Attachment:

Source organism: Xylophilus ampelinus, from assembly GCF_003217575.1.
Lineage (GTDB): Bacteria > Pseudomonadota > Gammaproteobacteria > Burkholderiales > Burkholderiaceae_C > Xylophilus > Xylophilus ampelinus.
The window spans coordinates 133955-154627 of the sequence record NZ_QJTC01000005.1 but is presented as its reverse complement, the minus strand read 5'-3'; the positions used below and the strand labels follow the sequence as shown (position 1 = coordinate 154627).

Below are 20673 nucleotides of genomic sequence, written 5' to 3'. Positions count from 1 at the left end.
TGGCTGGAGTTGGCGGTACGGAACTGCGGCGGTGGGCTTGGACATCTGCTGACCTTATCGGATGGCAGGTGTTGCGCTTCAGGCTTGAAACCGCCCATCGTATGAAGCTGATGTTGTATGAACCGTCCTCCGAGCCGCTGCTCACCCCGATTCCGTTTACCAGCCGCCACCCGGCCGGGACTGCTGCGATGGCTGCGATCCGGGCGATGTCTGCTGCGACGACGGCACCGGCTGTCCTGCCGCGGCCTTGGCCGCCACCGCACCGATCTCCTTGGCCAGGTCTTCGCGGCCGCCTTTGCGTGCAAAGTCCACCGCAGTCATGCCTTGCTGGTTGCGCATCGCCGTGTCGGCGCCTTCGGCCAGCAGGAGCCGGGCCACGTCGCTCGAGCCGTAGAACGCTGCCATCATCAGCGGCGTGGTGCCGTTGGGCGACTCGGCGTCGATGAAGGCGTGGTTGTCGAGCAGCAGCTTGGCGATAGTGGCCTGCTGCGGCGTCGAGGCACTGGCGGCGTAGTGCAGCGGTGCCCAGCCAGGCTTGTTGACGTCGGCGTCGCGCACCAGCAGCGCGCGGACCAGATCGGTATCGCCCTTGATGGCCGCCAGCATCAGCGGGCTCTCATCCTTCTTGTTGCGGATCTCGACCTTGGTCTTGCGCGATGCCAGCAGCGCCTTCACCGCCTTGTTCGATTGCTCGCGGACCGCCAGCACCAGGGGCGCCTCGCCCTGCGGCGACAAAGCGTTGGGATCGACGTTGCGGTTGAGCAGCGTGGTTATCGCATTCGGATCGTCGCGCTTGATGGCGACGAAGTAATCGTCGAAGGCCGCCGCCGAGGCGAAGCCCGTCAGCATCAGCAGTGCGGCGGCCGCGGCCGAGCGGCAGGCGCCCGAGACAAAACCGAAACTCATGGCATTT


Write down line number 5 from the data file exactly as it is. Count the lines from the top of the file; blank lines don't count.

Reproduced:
TGGCTGGAGTTGGCGGTACGGAACTGCGGCGGTGGGCTTGGACATCTGCTGACCTTATCGGATGGCAGGTGTTGCGCTTCAGGCTTGAAACCGCCCATCGTATGAAGCTGATGTTGTATGAACCGTCCTCCGAGCCGCTGCTCACCCCGATTCCGTTTACCAGCCGCCACCCGGCCGGGACTGCTGCGATGGCTGCGATCCGGGCGATGTCTGCTGCGACGACGGCACCGGCTGTCCTGCCGCGGCCTTGGCCGCCACCGCACCGATCTCCTTGGCCAGGTCTTCGCGGCCGCCTTTGCGTGCAAAGTCCACCGCAGTCATGCCTTGCTGGTTGCGCATCGCCGTGTCGGCGCCTTCGGCCAGCAGGAGCCGGGCCACGTCGCTCGAGCCGTAGAACGCTGCCATCATCAGCGGCGTGGTGCCGTTGGGCGACTCGGCGTCGATGAAGGCGTGGTTGTCGAGCAGCAGCTTGGCGATAGTGGCCTGCTGCGGCGTCGAGGCACTGGCGGCGTAGTGCAGCGGTGCCCAGCCAGGCTTGTTGACGTCGGCGTCGCGCACCAGCAGCGCGCGGACCAGATCGGTATCGCCCTTGATGGCCGCCAGCATCAGCGGGCTCTCATCCTTCTTGTTGCGGATCTCGACCTTGGTCTTGCGCGATGCCAGCAGCGCCTTCACCGCCTTGTTCGATTGCTCGCGGACCGCCAGCACCAGGGGCGCCTCGCCCTGCGGCGACAAAGCGTTGGGATCGACGTTGCGGTTGAGCAGCGTGGTTATCGCATTCGGATCGTCGCGCTTGATGGCGACGAAGTAATCGTCGAAGGCCGCCGCCGAGGCGAAGCCCGTCAGCATCAGCAGTGCGGCGGCCGCGGCCGAGCGGCAGGCGCCCGAGACAAAACCGAAACTCATGGCATTT